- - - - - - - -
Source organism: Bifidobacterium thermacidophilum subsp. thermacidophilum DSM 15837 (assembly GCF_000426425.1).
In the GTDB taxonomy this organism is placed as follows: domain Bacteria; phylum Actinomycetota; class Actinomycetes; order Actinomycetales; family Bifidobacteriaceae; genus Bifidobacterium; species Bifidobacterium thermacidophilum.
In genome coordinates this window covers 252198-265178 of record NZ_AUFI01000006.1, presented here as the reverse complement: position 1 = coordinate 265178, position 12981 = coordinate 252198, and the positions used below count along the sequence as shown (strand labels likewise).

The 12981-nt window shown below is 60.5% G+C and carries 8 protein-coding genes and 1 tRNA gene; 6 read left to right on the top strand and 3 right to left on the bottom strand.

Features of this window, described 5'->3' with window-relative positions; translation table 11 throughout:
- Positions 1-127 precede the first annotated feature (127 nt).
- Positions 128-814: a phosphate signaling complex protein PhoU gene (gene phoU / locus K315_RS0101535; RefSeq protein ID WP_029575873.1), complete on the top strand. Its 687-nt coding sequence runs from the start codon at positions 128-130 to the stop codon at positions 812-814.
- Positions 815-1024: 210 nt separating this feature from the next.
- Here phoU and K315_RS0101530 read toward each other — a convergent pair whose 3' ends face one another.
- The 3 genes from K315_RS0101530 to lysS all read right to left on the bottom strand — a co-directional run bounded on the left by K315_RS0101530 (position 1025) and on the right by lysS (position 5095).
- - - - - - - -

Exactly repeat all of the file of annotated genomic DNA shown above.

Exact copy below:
Source organism: Bifidobacterium thermacidophilum subsp. thermacidophilum DSM 15837 (assembly GCF_000426425.1).
In the GTDB taxonomy this organism is placed as follows: domain Bacteria; phylum Actinomycetota; class Actinomycetes; order Actinomycetales; family Bifidobacteriaceae; genus Bifidobacterium; species Bifidobacterium thermacidophilum.
In genome coordinates this window covers 252198-265178 of record NZ_AUFI01000006.1, presented here as the reverse complement: position 1 = coordinate 265178, position 12981 = coordinate 252198, and the positions used below count along the sequence as shown (strand labels likewise).

The 12981-nt window shown below is 60.5% G+C and carries 8 protein-coding genes and 1 tRNA gene; 6 read left to right on the top strand and 3 right to left on the bottom strand.

Features of this window, described 5'->3' with window-relative positions; translation table 11 throughout:
- Positions 1-127 precede the first annotated feature (127 nt).
- Positions 128-814: a phosphate signaling complex protein PhoU gene (gene phoU / locus K315_RS0101535; RefSeq protein ID WP_029575873.1), complete on the top strand. Its 687-nt coding sequence runs from the start codon at positions 128-130 to the stop codon at positions 812-814.
- Positions 815-1024: 210 nt separating this feature from the next.
- Here phoU and K315_RS0101530 read toward each other — a convergent pair whose 3' ends face one another.
- The 3 genes from K315_RS0101530 to lysS all read right to left on the bottom strand — a co-directional run bounded on the left by K315_RS0101530 (position 1025) and on the right by lysS (position 5095).